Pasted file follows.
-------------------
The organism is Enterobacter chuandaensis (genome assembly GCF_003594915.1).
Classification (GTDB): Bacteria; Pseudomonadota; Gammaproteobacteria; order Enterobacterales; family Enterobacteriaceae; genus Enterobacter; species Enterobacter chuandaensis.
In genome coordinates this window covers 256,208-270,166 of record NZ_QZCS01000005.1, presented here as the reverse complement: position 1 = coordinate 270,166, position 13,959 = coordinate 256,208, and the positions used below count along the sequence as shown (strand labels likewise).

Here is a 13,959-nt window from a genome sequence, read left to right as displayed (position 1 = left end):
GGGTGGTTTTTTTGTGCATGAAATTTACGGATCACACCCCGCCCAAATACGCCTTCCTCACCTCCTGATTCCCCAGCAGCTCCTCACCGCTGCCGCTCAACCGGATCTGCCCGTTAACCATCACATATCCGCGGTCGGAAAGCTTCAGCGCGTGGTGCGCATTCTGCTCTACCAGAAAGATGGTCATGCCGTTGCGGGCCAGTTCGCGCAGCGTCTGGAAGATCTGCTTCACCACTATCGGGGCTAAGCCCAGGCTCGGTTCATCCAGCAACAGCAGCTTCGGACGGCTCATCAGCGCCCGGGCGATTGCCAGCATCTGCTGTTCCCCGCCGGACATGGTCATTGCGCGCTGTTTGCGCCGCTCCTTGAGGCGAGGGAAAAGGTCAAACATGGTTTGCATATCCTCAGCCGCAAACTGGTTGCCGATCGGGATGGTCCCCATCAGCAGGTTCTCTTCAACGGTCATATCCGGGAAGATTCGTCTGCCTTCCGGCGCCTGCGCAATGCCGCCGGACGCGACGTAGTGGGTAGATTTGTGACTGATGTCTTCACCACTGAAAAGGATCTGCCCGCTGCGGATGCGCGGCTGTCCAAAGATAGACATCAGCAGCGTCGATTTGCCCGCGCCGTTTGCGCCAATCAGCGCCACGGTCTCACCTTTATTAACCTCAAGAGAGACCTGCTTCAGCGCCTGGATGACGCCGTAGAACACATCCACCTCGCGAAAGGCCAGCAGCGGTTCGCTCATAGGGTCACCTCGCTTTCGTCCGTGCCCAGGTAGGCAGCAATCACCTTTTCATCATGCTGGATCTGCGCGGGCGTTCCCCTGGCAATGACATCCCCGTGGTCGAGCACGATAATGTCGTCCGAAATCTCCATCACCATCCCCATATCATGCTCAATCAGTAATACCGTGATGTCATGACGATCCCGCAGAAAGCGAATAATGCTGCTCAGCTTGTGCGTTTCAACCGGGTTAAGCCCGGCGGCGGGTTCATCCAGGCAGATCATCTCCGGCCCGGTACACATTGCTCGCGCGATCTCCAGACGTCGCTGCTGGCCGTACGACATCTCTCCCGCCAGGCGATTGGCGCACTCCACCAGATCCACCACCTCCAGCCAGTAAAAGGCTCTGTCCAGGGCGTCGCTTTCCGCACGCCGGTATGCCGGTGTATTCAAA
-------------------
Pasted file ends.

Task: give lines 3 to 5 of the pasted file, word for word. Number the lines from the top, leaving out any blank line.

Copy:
In genome coordinates this window covers 256,208-270,166 of record NZ_QZCS01000005.1, presented here as the reverse complement: position 1 = coordinate 270,166, position 13,959 = coordinate 256,208, and the positions used below count along the sequence as shown (strand labels likewise).

Here is a 13,959-nt window from a genome sequence, read left to right as displayed (position 1 = left end):
GGGTGGTTTTTTTGTGCATGAAATTTACGGATCACACCCCGCCCAAATACGCCTTCCTCACCTCCTGATTCCCCAGCAGCTCCTCACCGCTGCCGCTCAACCGGATCTGCCCGTTAACCATCACATATCCGCGGTCGGAAAGCTTCAGCGCGTGGTGCGCATTCTGCTCTACCAGAAAGATGGTCATGCCGTTGCGGGCCAGTTCGCGCAGCGTCTGGAAGATCTGCTTCACCACTATCGGGGCTAAGCCCAGGCTCGGTTCATCCAGCAACAGCAGCTTCGGACGGCTCATCAGCGCCCGGGCGATTGCCAGCATCTGCTGTTCCCCGCCGGACATGGTCATTGCGCGCTGTTTGCGCCGCTCCTTGAGGCGAGGGAAAAGGTCAAACATGGTTTGCATATCCTCAGCCGCAAACTGGTTGCCGATCGGGATGGTCCCCATCAGCAGGTTCTCTTCAACGGTCATATCCGGGAAGATTCGTCTGCCTTCCGGCGCCTGCGCAATGCCGCCGGACGCGACGTAGTGGGTAGATTTGTGACTGATGTCTTCACCACTGAAAAGGATCTGCCCGCTGCGGATGCGCGGCTGTCCAAAGATAGACATCAGCAGCGTCGATTTGCCCGCGCCGTTTGCGCCAATCAGCGCCACGGTCTCACCTTTATTAACCTCAAGAGAGACCTGCTTCAGCGCCTGGATGACGCCGTAGAACACATCCACCTCGCGAAAGGCCAGCAGCGGTTCGCTCATAGGGTCACCTCGCTTTCGTCCGTGCCCAGGTAGGCAGCAATCACCTTTTCATCATGCTGGATCTGCGCGGGCGTTCCCCTGGCAATGACATCCCCGTGGTCGAGCACGATAATGTCGTCCGAAATCTCCATCACCATCCCCATATCATGCTCAATCAGTAATACCGTGATGTCATGACGATCCCGCAGAAAGCGAATAATGCTGCTCAGCTTGTGCGTTTCAACCGGGTTAAGCCCGGCGGCGGGTTCATCCAGGCAGATCATCTCCGGCCCGGTACACATTGCTCGCGCGATCTCCAGACGTCGCTGCTGGCCGTACGACATCTCTCCCGCCAGGCGATTGGCGCACTCCACCAGATCCACCACCTCCAGCCAGTAAAAGGCTCTGTCCAGGGCGTCGCTTTCCGCACGCCGGTATGCCGGTGTATTCAAA